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TSMC Paves the way to 5nm with Full Design Tools - Promises Performance and Density Boosts

5nm is set to offer a huge step up in logic scaling over 7nm

TSMC Paves the way to 5nm with Full Design Tools - Promises Performance and Density Boosts

TSMC Paves the way to 5nm with Full Design Tools - Promises Performance and Density Boosts

Later this year we can expect a massive influx of 7nm silicon to enter the consumer market, but on the horizon, we can already see the market prepare for the next big node transition. 

Yes, 7nm is a significant node shift for the industry, seeing product designs which range from high power/performance computing devices and smaller, low-power mobile devices alike, but that doesn't mean that manufacturers like TSMC and Samsung can sit on their laurels. In the coming years, we will see two innovations grip the lithography landscape, with EUV nodes and advanced 5nm nodes being on the horizon. 

TSMC has announced that they have completed the infrastructure design of their upcoming 5nm process node, their second generation EUV process node which promises improved performance and silicon density over 7nm. Now TSMC has been able to certify full-line EDA (Electronic Design Automation) tools that will allow companies to design products that will be based on the upcoming node.  

When building an ARM Cortex-A72 core, TSMC has found that 5nm can offer a 1.8x increase in logic density over 7nm and deliver a 15% speed gain. On top of this TSMC boasts "superior SRAM and analog area reduction", all of which will be big selling points for the node. TSMC's 5nm process node is already in risk production.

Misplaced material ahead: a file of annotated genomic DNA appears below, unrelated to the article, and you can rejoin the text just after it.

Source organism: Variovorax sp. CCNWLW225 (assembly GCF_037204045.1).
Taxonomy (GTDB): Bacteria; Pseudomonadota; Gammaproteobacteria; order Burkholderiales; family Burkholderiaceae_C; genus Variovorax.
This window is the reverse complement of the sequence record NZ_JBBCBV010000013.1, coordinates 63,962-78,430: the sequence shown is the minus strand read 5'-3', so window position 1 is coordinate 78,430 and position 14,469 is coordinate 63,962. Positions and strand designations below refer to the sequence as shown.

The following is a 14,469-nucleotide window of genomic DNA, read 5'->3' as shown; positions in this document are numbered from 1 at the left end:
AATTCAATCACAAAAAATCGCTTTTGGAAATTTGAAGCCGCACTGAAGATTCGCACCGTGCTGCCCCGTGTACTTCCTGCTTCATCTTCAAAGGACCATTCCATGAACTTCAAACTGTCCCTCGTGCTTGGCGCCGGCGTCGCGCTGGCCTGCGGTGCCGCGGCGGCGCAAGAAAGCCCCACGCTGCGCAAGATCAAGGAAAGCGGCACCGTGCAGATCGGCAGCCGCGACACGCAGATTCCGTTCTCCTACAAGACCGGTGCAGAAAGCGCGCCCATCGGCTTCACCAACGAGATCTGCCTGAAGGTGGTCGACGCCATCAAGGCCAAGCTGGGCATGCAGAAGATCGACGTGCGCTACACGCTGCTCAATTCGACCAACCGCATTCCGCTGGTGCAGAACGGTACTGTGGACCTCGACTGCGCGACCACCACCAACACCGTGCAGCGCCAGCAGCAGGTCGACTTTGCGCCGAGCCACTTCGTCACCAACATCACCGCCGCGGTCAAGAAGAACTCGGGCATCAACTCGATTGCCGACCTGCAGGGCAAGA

TSMC Paves the way to 5nm with Full Design Tools - Promises Performance and Density Boosts  

Much like 7nm, TSMC is targetting 5nm at both low-power mobile products and high-performance computing applications, allowing the node to scale well from desktop-grade processors and graphics cards to mobile phones, tablets and a range of other connected devices. 

TSMC's 5nm process is expected to enter Volume production in late 2020. 

You can join the discussion on TSMC's 5nm performance claims and design tools on the OC3D Forums

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Most Recent Comments

08-04-2019, 12:04:20

NeverBackDown
Very impressiveQuote

09-04-2019, 03:22:45

Warchild
Setting themselves for world domination if they can pull this off.Quote

09-04-2019, 03:43:07

Dicehunter
Pretty cool, I'm very curious as to when silicon will no longer be viable as a material due to physical constraints.Quote

09-04-2019, 03:56:01

Warchild
Quote:
Originally Posted by Dicehunter View Post
Pretty cool, I'm very curious as to when silicon will no longer be viable as a material due to physical constraints.
There is already a better alternative by using Black Phosphorus. The drawback is that they still do not have an optimum method of mass producing a wafer. If successful though you would expect far lower voltages due to the higher carrier mobility. Basically electrons flow faster and easier through BP than silicon. That would mean far better power consumption.

Drawback though was that making thin layers used a scraping technique from crystal BP. So its far from ideal.Quote
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